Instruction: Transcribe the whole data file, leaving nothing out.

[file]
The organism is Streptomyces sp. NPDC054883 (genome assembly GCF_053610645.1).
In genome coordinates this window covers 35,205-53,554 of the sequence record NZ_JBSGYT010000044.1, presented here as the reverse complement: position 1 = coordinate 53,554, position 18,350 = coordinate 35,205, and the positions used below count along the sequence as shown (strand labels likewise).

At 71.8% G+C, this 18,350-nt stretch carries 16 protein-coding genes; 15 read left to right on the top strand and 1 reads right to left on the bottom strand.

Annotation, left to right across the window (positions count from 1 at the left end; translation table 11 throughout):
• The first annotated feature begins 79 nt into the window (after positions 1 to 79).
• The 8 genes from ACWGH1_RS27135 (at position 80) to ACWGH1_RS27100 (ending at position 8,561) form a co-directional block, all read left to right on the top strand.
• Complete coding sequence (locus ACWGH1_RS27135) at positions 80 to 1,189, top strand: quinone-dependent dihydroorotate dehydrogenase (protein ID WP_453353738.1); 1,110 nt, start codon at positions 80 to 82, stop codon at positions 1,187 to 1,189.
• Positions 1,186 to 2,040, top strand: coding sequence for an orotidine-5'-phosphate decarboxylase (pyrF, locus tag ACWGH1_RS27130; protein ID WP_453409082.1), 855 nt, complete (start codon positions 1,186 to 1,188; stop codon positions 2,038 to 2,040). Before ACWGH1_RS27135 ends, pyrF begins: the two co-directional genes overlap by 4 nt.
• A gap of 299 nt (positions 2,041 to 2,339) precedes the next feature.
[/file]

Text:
The organism is Streptomyces sp. NPDC054883 (genome assembly GCF_053610645.1).
In genome coordinates this window covers 35,205-53,554 of the sequence record NZ_JBSGYT010000044.1, presented here as the reverse complement: position 1 = coordinate 53,554, position 18,350 = coordinate 35,205, and the positions used below count along the sequence as shown (strand labels likewise).

At 71.8% G+C, this 18,350-nt stretch carries 16 protein-coding genes; 15 read left to right on the top strand and 1 reads right to left on the bottom strand.

Annotation, left to right across the window (positions count from 1 at the left end; translation table 11 throughout):
• The first annotated feature begins 79 nt into the window (after positions 1 to 79).
• The 8 genes from ACWGH1_RS27135 (at position 80) to ACWGH1_RS27100 (ending at position 8,561) form a co-directional block, all read left to right on the top strand.
• Complete coding sequence (locus ACWGH1_RS27135) at positions 80 to 1,189, top strand: quinone-dependent dihydroorotate dehydrogenase (protein ID WP_453353738.1); 1,110 nt, start codon at positions 80 to 82, stop codon at positions 1,187 to 1,189.
• Positions 1,186 to 2,040, top strand: coding sequence for an orotidine-5'-phosphate decarboxylase (pyrF, locus tag ACWGH1_RS27130; protein ID WP_453409082.1), 855 nt, complete (start codon positions 1,186 to 1,188; stop codon positions 2,038 to 2,040). Before ACWGH1_RS27135 ends, pyrF begins: the two co-directional genes overlap by 4 nt.
• A gap of 299 nt (positions 2,041 to 2,339) precedes the next feature.